Descartes therefore, triggered a switch of methodological starting point of philosophy, from the sensed world as observed, to the human subject as observer. This “Turn to the Subject” was worked out in the philosophy of Hume, Kant (both 18th century), Hegel (19th century), Husserl, Heidegger and other 20th century Existentialists. A positive aspect of this movement for Holloway is that it referred the significance (or “meaning”) of the objective to its impact upon the subjective mind. Einstein illustrated this when he was asked to describe his theory of Relativity in one sentence. He replied, “If you sit on a hot stove for one minute it seems like an hour. If you sit with your beloved for one hour, it seems like one minute.” The meaning of objective time is far from exhausted by counting it. But a negative feature of this line of philosophical development is the dep­recation of the idea that things have objective "natures". This concept is, however, crucial for the understanding of human nature and thus of Man's salvation in Christ. Its rejection by the broad, influential school of nominalism, we would contend, has resulted both in the pervasive individualism and relativism of today's secular culture and in the fideism of many modern believers.

The 1960s

In the 1960s, the Nouvelle Théologie started to take root. In some ways this took account of the newly discovered dynamism of physical things it didn’t update the notion of ‘Form’ and so failed effectively challenge nominalism. Its synthesis of modern philoso­phy and Catholic theology failed to provide the fruitful and orthodox realign­ment of the Catholic vision that was needed. We have, in fact, seen an acceleration of indifference towards the truths of Catholic doctrine in popular culture and its dismissal as irrelevant in the eyes of influential atheist scientists and philosophers. At the heart of this intellectual maelstrom is the question of the nature of "the real" and of its relationship to the human subject.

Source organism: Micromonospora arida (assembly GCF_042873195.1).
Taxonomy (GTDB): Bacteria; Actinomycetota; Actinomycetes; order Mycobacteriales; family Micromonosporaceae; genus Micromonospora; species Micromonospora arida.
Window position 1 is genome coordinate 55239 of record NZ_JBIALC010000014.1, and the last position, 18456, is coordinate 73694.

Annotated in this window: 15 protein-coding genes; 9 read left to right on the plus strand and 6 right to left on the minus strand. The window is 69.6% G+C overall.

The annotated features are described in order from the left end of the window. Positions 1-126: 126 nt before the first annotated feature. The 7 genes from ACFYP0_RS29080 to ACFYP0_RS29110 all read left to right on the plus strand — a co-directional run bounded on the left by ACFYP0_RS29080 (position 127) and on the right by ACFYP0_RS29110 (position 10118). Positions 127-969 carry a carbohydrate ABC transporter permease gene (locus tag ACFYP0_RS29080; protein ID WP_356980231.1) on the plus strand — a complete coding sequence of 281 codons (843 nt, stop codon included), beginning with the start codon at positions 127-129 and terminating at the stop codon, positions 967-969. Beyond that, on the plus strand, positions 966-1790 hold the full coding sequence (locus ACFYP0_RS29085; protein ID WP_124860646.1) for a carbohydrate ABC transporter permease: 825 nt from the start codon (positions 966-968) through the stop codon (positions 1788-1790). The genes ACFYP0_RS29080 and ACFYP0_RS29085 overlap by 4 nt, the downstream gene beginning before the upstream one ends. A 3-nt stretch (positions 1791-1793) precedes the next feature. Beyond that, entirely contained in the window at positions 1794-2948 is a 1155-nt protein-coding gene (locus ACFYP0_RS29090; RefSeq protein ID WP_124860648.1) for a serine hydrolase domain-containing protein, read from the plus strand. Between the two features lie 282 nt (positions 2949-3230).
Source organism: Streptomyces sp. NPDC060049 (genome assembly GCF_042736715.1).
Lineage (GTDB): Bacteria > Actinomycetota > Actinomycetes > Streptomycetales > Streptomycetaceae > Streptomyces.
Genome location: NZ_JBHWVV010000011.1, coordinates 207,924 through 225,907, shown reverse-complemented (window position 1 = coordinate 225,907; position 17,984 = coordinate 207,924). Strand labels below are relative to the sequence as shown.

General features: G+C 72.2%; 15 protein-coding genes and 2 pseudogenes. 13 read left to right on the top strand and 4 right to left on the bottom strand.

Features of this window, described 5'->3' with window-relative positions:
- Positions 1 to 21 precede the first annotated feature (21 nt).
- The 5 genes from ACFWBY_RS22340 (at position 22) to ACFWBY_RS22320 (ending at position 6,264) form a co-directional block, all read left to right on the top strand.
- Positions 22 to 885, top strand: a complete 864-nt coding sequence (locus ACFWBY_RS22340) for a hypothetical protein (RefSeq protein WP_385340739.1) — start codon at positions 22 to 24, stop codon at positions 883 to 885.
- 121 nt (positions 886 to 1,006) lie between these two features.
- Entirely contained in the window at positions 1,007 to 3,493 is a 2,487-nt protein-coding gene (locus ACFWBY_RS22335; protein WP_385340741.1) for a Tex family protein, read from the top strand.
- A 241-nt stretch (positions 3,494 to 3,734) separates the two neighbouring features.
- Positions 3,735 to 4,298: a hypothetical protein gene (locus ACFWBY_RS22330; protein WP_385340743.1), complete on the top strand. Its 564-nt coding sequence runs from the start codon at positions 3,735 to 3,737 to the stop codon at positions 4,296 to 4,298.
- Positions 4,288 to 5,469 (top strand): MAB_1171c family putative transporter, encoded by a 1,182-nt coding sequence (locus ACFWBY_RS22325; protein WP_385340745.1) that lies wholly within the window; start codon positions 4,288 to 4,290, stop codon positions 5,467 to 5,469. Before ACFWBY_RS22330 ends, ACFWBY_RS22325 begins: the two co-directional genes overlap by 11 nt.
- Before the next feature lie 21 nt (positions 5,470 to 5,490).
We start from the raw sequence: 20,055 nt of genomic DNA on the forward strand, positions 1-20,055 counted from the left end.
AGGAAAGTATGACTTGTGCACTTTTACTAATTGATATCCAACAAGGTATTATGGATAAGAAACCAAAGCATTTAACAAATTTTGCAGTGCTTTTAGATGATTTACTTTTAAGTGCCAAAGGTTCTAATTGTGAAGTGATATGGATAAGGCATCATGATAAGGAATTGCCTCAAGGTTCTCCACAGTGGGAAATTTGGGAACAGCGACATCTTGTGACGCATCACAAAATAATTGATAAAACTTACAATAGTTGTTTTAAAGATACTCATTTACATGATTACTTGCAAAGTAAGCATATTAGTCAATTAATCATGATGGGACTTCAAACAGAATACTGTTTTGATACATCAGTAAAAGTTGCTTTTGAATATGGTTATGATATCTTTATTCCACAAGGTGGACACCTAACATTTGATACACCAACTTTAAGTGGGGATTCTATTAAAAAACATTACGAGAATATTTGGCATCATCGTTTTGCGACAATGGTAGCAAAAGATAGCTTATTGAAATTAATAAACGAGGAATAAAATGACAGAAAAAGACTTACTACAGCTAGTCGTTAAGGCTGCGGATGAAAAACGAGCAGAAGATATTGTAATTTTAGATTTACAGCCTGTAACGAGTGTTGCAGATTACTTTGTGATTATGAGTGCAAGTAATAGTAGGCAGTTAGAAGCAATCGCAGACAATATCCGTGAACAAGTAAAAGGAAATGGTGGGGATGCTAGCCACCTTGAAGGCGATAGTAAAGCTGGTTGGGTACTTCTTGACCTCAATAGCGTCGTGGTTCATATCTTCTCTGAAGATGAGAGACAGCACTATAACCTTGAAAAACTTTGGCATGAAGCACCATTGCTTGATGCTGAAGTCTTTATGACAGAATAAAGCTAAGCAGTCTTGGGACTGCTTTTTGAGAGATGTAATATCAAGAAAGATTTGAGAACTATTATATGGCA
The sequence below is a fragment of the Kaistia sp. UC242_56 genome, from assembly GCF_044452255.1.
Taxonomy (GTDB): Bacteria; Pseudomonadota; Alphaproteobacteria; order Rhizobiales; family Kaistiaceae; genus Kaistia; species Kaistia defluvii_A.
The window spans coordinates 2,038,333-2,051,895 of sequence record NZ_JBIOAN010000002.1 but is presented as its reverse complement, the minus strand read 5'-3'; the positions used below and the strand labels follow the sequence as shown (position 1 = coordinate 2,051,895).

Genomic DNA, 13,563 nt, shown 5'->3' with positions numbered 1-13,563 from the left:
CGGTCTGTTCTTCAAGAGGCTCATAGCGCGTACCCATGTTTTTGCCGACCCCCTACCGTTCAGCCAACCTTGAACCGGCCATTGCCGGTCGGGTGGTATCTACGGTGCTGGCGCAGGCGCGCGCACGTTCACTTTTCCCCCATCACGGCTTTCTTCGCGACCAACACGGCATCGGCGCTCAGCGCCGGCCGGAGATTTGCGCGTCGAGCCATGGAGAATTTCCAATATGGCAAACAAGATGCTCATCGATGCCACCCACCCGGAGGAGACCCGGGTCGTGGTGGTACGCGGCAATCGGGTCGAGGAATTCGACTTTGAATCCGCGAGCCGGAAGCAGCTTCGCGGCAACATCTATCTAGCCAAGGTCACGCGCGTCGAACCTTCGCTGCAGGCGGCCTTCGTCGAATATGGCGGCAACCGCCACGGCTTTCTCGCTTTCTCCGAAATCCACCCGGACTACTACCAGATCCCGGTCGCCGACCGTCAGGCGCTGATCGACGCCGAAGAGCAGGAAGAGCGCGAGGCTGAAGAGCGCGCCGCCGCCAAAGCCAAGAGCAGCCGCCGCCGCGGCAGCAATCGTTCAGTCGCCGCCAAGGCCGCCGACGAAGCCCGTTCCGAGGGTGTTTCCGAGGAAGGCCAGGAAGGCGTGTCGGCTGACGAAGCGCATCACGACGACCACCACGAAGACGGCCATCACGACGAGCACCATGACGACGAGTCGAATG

Recent Decades

Somewhat inspired by the unchecked rise of nominalistic philosophy of science more recent times have seen influential proponents of scientific atheism. They argue that the philosophical implications of modern science preclude the existence of God and the spiritual soul. This view is not only prevalent among intellectuals and scien­tists of the Western world, such as Lawrence Kraus, Richard Dawkins, Daniel Dennett and Sam Harris, but is also highly influential among sincere and enquiring young people. But there has also been an academic reaction to this de-natured world-view among anglophone philosophers of science, even a new respect for aspects of Aristotle’s metaphysics[2]. Somewhat encouraged by this, neo-scholastic Catholics, such as Edward Feser[3] and David Oderberg[4] have attempted to save the old concept of knowable, universal “Form”, as something metaphysically distinct from individuating matter[5].

Holloway’s Contribution